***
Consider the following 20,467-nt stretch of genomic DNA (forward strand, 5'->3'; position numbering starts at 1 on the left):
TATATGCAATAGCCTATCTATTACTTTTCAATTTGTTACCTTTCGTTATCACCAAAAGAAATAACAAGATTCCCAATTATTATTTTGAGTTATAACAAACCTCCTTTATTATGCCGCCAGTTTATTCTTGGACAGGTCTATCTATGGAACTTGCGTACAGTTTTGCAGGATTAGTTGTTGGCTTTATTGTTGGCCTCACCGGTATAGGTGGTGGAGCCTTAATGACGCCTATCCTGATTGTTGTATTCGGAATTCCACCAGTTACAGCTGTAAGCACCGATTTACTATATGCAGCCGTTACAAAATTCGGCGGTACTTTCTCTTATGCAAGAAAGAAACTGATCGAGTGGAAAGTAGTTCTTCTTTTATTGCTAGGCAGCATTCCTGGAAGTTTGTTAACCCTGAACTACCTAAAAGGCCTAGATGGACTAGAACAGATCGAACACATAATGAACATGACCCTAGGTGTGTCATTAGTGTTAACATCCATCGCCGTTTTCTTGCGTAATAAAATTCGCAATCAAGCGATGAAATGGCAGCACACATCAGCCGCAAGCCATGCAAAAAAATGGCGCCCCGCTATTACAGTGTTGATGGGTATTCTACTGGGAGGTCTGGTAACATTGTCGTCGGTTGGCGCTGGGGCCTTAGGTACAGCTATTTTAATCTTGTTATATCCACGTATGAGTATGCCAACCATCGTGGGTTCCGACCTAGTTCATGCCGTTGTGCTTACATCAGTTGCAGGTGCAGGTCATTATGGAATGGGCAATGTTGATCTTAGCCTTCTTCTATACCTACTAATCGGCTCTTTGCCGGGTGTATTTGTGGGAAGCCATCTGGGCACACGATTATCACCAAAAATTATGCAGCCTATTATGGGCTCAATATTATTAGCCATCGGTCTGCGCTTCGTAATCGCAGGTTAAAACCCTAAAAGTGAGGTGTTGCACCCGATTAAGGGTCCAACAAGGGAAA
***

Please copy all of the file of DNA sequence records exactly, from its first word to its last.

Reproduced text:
Consider the following 20,467-nt stretch of genomic DNA (forward strand, 5'->3'; position numbering starts at 1 on the left):
TATATGCAATAGCCTATCTATTACTTTTCAATTTGTTACCTTTCGTTATCACCAAAAGAAATAACAAGATTCCCAATTATTATTTTGAGTTATAACAAACCTCCTTTATTATGCCGCCAGTTTATTCTTGGACAGGTCTATCTATGGAACTTGCGTACAGTTTTGCAGGATTAGTTGTTGGCTTTATTGTTGGCCTCACCGGTATAGGTGGTGGAGCCTTAATGACGCCTATCCTGATTGTTGTATTCGGAATTCCACCAGTTACAGCTGTAAGCACCGATTTACTATATGCAGCCGTTACAAAATTCGGCGGTACTTTCTCTTATGCAAGAAAGAAACTGATCGAGTGGAAAGTAGTTCTTCTTTTATTGCTAGGCAGCATTCCTGGAAGTTTGTTAACCCTGAACTACCTAAAAGGCCTAGATGGACTAGAACAGATCGAACACATAATGAACATGACCCTAGGTGTGTCATTAGTGTTAACATCCATCGCCGTTTTCTTGCGTAATAAAATTCGCAATCAAGCGATGAAATGGCAGCACACATCAGCCGCAAGCCATGCAAAAAAATGGCGCCCCGCTATTACAGTGTTGATGGGTATTCTACTGGGAGGTCTGGTAACATTGTCGTCGGTTGGCGCTGGGGCCTTAGGTACAGCTATTTTAATCTTGTTATATCCACGTATGAGTATGCCAACCATCGTGGGTTCCGACCTAGTTCATGCCGTTGTGCTTACATCAGTTGCAGGTGCAGGTCATTATGGAATGGGCAATGTTGATCTTAGCCTTCTTCTATACCTACTAATCGGCTCTTTGCCGGGTGTATTTGTGGGAAGCCATCTGGGCACACGATTATCACCAAAAATTATGCAGCCTATTATGGGCTCAATATTATTAGCCATCGGTCTGCGCTTCGTAATCGCAGGTTAAAACCCTAAAAGTGAGGTGTTGCACCCGATTAAGGGTCCAACAAGGGAAA